So now comes Bob Kerrey to remind us that even fair-haired boys may commit the most unspeakable of war crimes. Or, as he puts it by way of explaining the killing of at least thirteen unarmed Vietnamese women, older men and children by a squad under his command: "Human savagery is a very slippery slope."
Indeed it is, and by the accounting of one veteran of his Navy SEAL unit, disputed by others, the savagery may have extended to the rounding up and cold-blooded execution of noncombatants. That's the memory also of Vietnamese witnesses. Yet even the more benign version of former Sen. Kerrey--that the carnage was the result of honest confusion--while it may lessen his personal responsibility, doesn't erase the specter of our nation's leaders officially condoning wanton murder. It's they who came to define the countryside of Vietnam as a killing field in which Kerrey's team did what it thought it was ordered to do.
Kerrey, then 25, and other young warriors were deliberately lied to by leaders who knew better. The terror of that night is the work of the four Presidents who insisted the United States had an obligation in Vietnam to fill the blood-stained shoes of a defeated French colonialism.
None of the four who ordered this mayhem unleashed upon a distant land ever established that the war served a serious national security purpose.
Dwight D. Eisenhower created a puppet government in South Vietnam in 1954, flying in Ngo Dinh Diem--an autocratic Vietnamese exile safely cloistered in a New Jersey Catholic seminary--to rule an overwhelmingly Buddhist country. Diem followed US orders in preventing the election called for in the Geneva Accords that would have unified Vietnam, an election Eisenhower predicted our designated enemy, Ho Chi Minh, would have won overwhelmingly. But while Eisenhower left the CIA to create an artificial nation out of South Vietnam, this former World War II general drew the line at committing US troops.
John F. Kennedy ignored that caution, sending to Vietnam a small contingent disguised as flood control advisors. But when his ambassador approved the assassination of Diem in 1963 and installed an even more compliant puppet, Kennedy indelibly committed this country to the path of madness.
That was the path pursued vociferously by Lyndon B. Johnson, who in taped conversations with advisers stated he could find no legitimate purpose for being in Vietnam, other than to ward off right-wing hawkish attacks in the upcoming 1964 election. As Johnson told his national security advisor, McGeorge Bundy, "I don't think it's worth fighting for." Yet he was convinced he would lose to Barry Goldwater if he appeared soft on communism.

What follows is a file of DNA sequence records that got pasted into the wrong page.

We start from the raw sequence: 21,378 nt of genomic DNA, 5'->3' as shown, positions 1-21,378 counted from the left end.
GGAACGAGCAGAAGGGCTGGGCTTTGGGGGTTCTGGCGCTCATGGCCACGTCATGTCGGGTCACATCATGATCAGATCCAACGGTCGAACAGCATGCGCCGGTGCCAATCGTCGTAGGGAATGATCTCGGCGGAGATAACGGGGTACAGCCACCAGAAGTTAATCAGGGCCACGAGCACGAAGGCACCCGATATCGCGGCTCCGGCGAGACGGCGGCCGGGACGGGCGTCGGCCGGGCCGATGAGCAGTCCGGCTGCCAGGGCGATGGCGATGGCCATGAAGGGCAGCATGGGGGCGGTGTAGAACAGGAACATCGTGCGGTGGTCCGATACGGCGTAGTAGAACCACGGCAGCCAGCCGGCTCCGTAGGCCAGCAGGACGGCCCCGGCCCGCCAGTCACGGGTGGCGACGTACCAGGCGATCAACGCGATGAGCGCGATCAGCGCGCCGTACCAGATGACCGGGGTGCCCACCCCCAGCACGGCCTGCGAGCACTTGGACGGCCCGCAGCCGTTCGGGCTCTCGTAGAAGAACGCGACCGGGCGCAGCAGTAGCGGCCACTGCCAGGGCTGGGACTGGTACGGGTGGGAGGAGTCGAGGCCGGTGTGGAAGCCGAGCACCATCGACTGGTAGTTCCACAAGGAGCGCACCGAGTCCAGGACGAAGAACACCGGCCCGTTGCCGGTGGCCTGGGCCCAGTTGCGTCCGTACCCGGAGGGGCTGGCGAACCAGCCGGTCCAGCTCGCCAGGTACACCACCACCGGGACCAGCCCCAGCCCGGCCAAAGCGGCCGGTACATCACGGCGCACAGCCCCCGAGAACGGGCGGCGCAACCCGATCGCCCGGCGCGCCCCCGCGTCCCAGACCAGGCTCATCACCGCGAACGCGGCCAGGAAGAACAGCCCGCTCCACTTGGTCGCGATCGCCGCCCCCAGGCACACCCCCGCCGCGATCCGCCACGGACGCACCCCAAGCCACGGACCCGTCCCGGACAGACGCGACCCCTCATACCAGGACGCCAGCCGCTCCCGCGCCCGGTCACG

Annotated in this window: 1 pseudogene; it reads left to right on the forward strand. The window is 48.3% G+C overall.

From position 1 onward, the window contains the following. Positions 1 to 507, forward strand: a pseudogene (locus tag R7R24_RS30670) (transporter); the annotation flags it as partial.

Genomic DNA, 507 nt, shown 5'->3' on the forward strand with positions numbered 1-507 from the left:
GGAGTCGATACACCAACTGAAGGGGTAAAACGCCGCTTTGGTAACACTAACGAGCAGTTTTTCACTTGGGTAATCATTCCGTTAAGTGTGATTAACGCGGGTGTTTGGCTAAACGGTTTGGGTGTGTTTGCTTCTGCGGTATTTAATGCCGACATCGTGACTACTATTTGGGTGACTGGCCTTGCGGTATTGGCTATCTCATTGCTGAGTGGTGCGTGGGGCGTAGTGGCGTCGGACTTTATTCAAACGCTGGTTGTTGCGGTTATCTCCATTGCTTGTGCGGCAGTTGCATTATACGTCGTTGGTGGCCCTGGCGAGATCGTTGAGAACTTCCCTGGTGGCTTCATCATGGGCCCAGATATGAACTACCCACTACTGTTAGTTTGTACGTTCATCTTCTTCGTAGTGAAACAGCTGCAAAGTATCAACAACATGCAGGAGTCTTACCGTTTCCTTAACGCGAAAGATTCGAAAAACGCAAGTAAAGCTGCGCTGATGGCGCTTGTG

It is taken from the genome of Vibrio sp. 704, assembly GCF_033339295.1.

Goldwater was right when he later charged that LBJ lied to Congress about an attack on US ships in the Gulf of Tonkin in August 1964, to secure what Johnson interpreted as a declaration of war. In turn, he dispatched half a million US troops, including young Kerrey, and unleashed history's most intense air war, with more explosives dropped on the thin strip of Vietnam than had been used in all of World War II, leaving 3 million Vietnamese and 58,000 American dead.
Richard Nixon, who got elected pledging to quickly end this war he knew to be without legitimate purpose, instead escalated it to even more nightmarish proportions, including the destruction of once-peaceful and neutral Cambodia, with another million dead.
Those Presidents bear responsibility for deceiving good men like Bob Kerrey into thinking they were serving their nation, when what the war was always about was the poison of political ambition.
That is the admission of Nuremberg-level criminality lurking in the 1997 mea culpa of Robert McNamara, Johnson's Defense secretary, who defined much of the South Vietnamese countryside as the legitimate target of indiscriminate bombing.
The village Kerrey entered that fateful night fell into McNamara's territory of the doomed; does it matter whether those illiterate peasants ended up the hapless victims of McNamara's napalm or a Navy SEAL's razor-sharp knife? The difference is that Kerrey was forced to witness the pain while McNamara, the Ford Co. auto executive-turned-deskside-warrior, was not. Yet McNamara already knew, as he would later write, that "we were wrong, terribly wrong" and cited five honorable opportunities that the US passed up to end the war by 1967, two years before Kerrey visited upon that village such horror.
The true war criminal, yet to be brought to account by a nation that presumes it can judge others throughout the world, was that steely corporate bean-counter who took over the Pentagon and defined victory in Vietnam by the number of Vietnamese dead, even if they were the children and mothers slaughtered by Kerrey and his boys.